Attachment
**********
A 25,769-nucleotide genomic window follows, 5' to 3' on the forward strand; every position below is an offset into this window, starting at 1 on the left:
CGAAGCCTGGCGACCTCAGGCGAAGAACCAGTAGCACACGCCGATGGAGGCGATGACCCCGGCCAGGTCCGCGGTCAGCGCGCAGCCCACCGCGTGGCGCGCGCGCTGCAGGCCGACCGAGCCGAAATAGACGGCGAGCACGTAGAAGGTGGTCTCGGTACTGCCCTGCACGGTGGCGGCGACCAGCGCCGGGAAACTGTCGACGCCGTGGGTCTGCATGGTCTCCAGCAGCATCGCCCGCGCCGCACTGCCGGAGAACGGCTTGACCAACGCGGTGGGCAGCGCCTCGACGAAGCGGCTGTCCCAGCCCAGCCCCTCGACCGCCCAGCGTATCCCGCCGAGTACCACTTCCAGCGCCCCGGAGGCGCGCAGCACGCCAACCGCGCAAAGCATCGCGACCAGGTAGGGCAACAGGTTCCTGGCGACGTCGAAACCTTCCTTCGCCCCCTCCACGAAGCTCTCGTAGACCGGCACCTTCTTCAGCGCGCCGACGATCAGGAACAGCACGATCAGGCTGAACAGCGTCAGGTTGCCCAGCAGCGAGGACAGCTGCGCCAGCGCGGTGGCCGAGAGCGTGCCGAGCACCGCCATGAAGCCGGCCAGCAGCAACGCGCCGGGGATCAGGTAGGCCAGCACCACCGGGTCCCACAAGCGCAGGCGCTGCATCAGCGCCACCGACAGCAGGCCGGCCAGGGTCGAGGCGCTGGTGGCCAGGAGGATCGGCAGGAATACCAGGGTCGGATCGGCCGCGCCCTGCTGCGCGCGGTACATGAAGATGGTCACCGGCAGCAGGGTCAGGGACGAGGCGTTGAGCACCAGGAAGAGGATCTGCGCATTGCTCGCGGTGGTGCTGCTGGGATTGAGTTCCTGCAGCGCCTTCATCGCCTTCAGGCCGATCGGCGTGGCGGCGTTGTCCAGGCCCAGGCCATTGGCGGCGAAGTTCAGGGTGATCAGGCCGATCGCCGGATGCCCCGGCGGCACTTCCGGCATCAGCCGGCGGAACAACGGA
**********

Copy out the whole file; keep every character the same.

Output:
A 25,769-nucleotide genomic window follows, 5' to 3' on the forward strand; every position below is an offset into this window, starting at 1 on the left:
CGAAGCCTGGCGACCTCAGGCGAAGAACCAGTAGCACACGCCGATGGAGGCGATGACCCCGGCCAGGTCCGCGGTCAGCGCGCAGCCCACCGCGTGGCGCGCGCGCTGCAGGCCGACCGAGCCGAAATAGACGGCGAGCACGTAGAAGGTGGTCTCGGTACTGCCCTGCACGGTGGCGGCGACCAGCGCCGGGAAACTGTCGACGCCGTGGGTCTGCATGGTCTCCAGCAGCATCGCCCGCGCCGCACTGCCGGAGAACGGCTTGACCAACGCGGTGGGCAGCGCCTCGACGAAGCGGCTGTCCCAGCCCAGCCCCTCGACCGCCCAGCGTATCCCGCCGAGTACCACTTCCAGCGCCCCGGAGGCGCGCAGCACGCCAACCGCGCAAAGCATCGCGACCAGGTAGGGCAACAGGTTCCTGGCGACGTCGAAACCTTCCTTCGCCCCCTCCACGAAGCTCTCGTAGACCGGCACCTTCTTCAGCGCGCCGACGATCAGGAACAGCACGATCAGGCTGAACAGCGTCAGGTTGCCCAGCAGCGAGGACAGCTGCGCCAGCGCGGTGGCCGAGAGCGTGCCGAGCACCGCCATGAAGCCGGCCAGCAGCAACGCGCCGGGGATCAGGTAGGCCAGCACCACCGGGTCCCACAAGCGCAGGCGCTGCATCAGCGCCACCGACAGCAGGCCGGCCAGGGTCGAGGCGCTGGTGGCCAGGAGGATCGGCAGGAATACCAGGGTCGGATCGGCCGCGCCCTGCTGCGCGCGGTACATGAAGATGGTCACCGGCAGCAGGGTCAGGGACGAGGCGTTGAGCACCAGGAAGAGGATCTGCGCATTGCTCGCGGTGGTGCTGCTGGGATTGAGTTCCTGCAGCGCCTTCATCGCCTTCAGGCCGATCGGCGTGGCGGCGTTGTCCAGGCCCAGGCCATTGGCGGCGAAGTTCAGGGTGATCAGGCCGATCGCCGGATGCCCCGGCGGCACTTCCGGCATCAGCCGGCGGAACAACGGA